Language skills, to be able to read the text within visualisations (not always easy for people for whom English is not their first language).

Mathematical or statistical skills, for knowing how to read particular chart types or what the scales mean.

“How would you know what that is and what all this is unless you’ve got a certain level of maths skills or English skills as well?”

Visual literacy skills, for understanding meanings attached to the visual elements of datavis.

“It was all these circles and colours and I thought that looks like a bit of hard work; don’t know if I understand.”

Computer skills, to know how to interact with a visualisation on screen, where to input text, and so on.

Critical thinking skills, to be able to ask what has been left out of a visualisation, or what point of view is being prioritised.

Of course, visual elements, style and arrangements also played a role in determining whether participants felt engaged with the visualisations we showed them. These sometimes appealed to participants, but sometimes they were deemed unfamiliar and off-putting.

“It was a pleasure to look at this visual presentation because of the co-ordination between the image and the message it carries.”

“Frustrated. It was an ugly representation to start with, difficult to see clearly, no information, just a mess.”

The quotes in this post also show that all of the factors (subject matter, media location, beliefs and opinions, skills) provoked strong emotional reactions amongst participants. We found that people reacted emotionally to:

  • Visualisations as visualisations (for example enjoyment of beauty or frustration with lack of interactivity as seen in the above quotes)
  • Data (“data told me crime was increasing and I felt frightened”)
  • Subject matter (“I hate Shakira and Rihanna – why would you visualise junk?”)
  • Source/media location (“I love Buzzfeed, I’m addicted to it”)
  • A combination of these things (“I actually found it a little offensive”)

During our interviews with month-long diary keepers, we asked what these participants remembered about the visualisations that they had seen during the focus groups. We were struck by the fact that none of them could remember any specific data from the visualisations they looked at there, but they could remember the overall impressions that the visualisation made and, importantly, the way that the visualisations had made them feel. Again, this shows the importance of emotions in engaging with data through visualisations.

This might all seem like common sense, but these are things that don’t get talked about much amongst visualisation designers and researchers. The challenge for such folks is how to translate these findings into practice and research – Andy will say more about this in one of the next two Seeing Data blogs. I’ll end this one with some reflections about what our findings mean for how we should define effectiveness in relation to data visualisations.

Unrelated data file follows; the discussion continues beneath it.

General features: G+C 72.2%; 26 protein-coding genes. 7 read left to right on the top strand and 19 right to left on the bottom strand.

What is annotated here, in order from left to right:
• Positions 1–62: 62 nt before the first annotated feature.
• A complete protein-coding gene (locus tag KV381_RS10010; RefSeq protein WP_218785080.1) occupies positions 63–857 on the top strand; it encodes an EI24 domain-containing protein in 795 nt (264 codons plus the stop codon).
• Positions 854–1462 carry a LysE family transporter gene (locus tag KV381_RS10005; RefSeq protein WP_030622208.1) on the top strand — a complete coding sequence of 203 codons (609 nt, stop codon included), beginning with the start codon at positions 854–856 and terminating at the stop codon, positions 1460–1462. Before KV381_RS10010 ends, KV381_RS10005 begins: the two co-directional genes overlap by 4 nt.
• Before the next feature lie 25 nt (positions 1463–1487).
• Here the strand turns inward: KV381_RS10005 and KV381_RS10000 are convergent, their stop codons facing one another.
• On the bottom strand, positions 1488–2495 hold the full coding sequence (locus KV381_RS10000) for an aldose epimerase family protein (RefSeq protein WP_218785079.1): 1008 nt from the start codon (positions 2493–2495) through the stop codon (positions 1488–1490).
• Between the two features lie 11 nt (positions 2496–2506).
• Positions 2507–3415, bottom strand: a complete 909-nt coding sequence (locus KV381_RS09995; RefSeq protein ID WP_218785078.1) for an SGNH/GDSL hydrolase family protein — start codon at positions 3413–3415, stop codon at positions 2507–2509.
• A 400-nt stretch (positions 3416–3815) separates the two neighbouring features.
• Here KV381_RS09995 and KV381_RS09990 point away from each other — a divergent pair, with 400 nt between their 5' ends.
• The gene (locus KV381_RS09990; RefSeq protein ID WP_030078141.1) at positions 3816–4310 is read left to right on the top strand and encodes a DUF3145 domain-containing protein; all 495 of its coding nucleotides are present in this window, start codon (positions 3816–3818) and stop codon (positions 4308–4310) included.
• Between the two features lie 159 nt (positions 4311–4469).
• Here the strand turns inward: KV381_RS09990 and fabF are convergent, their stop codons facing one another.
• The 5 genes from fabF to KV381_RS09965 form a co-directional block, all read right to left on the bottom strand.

Based on our findings, we think that in the visualisation field, definitions of effectiveness need to be broadened. Such definitions need to take into account the fact that people don’t always look at visualisations with the aim of accessing specific information quickly or remembering it forever. Visualisations in the media that are targeted at non-specialists might aim to persuade, and they all need to attract in order for people to commit time to finding out about the data. This means that effectiveness can be defined in many different ways, including:

  • Provoking questions and the desire to engage in discussions with others
  • Creating empathy for other humans in the data
  • Generating enough curiosity to draw the user in
  • Reinforcing or backing up existing knowledge
  • Provoking surprise
  • Persuading or changing minds
  • Learning something new
  • Acquiring new confidence in understanding visualisations or data
  • Finding the data useful for one’s own purposes
  • Enabling an informed or critical engagement with a topic
  • Having a pleasurable experience or being entertained
  • Enjoying the visual
  • Provoking a strong emotional response.

What this means for visualisation designers will be the subject of one of the next posts by Andy. In the meantime, if you’re interested in whether visualisations can make a positive contribution to society, given all of these complexities, sign up for this event!:

We aim to publish a longer article which says more about our findings in the next couple of months. Follow @visualisingdata or @seeing_data to find out when it’s out!